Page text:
Daily Herald - Suburban Chicago's source for news This copy is for personal, non-commercial use. To order presentation-ready copies for distribution you can: 1) Use the "Reprint" button found on the top and bottom of every article, 2) Visit reprints.theygsgroup.com/dailyherald.asp for samples and additional information or 3) Order a reprint of this article now.
Article posted: 8/28/2013 6:00 AM

'Fast and fun' time in store at Naperville bed races

By Marie Wilson

Of all the things that can be raced -- cars, boats, bikes, airplanes and even rubber ducks -- beds seem an unlikely candidate.

But beds will be the front-runners, the last-place finishers and all the middle-of-the-pack competitors as the annual Bed Races take to the street during the Naperville Jaycees' Last Fling.

Homemade "beds" -- actually "anything that has four posts and a flat surface" -- will be shooting down Porter Avenue just south of Naper Settlement beginning at 11 a.m. Saturday, said Karen Coleman, a Jaycees member and Last Fling spokeswoman.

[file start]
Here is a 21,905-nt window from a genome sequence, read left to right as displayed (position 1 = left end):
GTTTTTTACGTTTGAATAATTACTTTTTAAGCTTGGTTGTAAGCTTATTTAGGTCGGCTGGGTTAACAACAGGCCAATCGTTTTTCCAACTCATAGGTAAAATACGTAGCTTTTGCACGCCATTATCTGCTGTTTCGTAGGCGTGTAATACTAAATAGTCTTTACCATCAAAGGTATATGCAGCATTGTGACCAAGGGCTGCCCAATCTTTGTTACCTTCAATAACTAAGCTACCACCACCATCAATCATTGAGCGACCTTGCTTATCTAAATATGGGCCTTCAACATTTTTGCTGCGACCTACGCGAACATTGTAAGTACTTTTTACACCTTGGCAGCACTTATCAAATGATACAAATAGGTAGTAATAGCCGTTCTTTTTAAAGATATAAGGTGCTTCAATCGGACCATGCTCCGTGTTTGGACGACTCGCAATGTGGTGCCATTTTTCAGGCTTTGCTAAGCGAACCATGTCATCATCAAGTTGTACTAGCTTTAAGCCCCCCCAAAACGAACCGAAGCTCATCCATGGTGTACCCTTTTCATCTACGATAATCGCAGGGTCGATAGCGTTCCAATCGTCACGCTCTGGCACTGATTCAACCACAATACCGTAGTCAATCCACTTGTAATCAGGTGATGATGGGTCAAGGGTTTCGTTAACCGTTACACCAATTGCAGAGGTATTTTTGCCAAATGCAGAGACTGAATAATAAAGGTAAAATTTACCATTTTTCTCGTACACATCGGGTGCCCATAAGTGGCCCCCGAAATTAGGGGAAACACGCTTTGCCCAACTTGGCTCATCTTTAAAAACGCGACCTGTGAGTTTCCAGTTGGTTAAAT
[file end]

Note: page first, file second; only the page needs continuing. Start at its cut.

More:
Four runners power each bed carrying one or two riders as teams face off in head-to-head 100-foot sprints for prizes and citywide bragging rights.

"You have one rider, sometimes two, depending on what your bed actually is. It doesn't necessarily need to be a bed," Coleman said. "You can decorate it however you want, make it your own thing, however crazy that may be."

Coleman said teams registered to race aren't given any bed-making materials, so creativity runs wild as themes such as "The Grateful Bed" and "Nuns on the Run" develop along with beds made to look like Santa's sleigh, a lemonade stand or a flying carpet.

"As long as you don't have very many vertical components to it, it should be pretty steady and aerodynamic," she said.

Some bed riders wear helmets to protect themselves, while one traditionally wears a hot dog suit. Last Fling mascot Frank E. Fling started participating in the event on a Jaycees team about two years ago. Coleman said he's been a hit ever since among the large crowds that leave the rest of the festival in Naper Settlement and along Jackson Avenue to watch the racers run.

"The kids really loved seeing the giant hot dog rolling down the road," Coleman said. "It's fast and it's fun, and it's always a good time."

Copyright © 2014 Paddock Publications, Inc. All rights reserved.